Six months into the Arab spring—the unrest that has forced out some of the Middle East’s most well-entrenched dictatorships—it seems apparent that the rest won’t all simply collapse like dominoes. Moammar Gadhafi is staying put in Libya even as Nato planes are swooping into Tripoli on bombing runs. He’s also?ignored?condemnation over allegations that rape is being used as a weapon of intimidation.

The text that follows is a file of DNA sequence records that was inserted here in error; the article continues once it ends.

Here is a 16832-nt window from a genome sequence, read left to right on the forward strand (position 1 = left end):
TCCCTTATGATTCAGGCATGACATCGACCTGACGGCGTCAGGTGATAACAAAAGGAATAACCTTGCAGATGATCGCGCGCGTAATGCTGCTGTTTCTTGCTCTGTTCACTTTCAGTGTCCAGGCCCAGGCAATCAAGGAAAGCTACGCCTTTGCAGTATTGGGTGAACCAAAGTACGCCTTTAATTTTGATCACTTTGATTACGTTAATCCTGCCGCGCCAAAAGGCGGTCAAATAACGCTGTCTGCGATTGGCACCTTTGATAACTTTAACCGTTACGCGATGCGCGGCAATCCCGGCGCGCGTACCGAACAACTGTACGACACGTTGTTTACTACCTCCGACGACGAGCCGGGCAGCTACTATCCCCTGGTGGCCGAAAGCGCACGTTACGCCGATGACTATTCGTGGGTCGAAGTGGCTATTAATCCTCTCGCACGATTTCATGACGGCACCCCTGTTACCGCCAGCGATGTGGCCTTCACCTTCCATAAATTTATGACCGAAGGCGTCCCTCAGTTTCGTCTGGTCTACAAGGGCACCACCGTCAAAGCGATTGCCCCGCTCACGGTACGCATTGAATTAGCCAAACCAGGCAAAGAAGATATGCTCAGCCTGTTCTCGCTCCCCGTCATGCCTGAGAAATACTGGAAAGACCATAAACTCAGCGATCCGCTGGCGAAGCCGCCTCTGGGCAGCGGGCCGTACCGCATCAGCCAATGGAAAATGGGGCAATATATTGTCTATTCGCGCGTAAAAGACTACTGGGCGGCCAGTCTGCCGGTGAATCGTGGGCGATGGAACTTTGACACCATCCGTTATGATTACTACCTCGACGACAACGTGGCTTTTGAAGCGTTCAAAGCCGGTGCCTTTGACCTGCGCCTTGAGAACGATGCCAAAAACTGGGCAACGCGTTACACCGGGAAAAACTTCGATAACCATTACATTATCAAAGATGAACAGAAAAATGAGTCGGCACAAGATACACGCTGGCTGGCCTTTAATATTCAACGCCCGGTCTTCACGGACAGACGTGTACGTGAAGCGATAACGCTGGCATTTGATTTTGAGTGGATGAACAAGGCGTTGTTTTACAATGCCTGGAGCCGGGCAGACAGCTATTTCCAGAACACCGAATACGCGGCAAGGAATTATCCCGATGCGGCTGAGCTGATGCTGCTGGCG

In Syria, meanwhile, President Bashar Assadis facing down protesters by shooting them dead, a tradition not exactly foreign to the Ba’athist tradition. But are those seeking their ouster guilty of impatience, irritated that a bunch of autocrats they used to support isn’t taking the hint and pushing off into exile? Given that the movement has been resolutely non-fundamentalist in character until now, trying to force regime change may lead to the sort of backlash that the rest of the world could do without.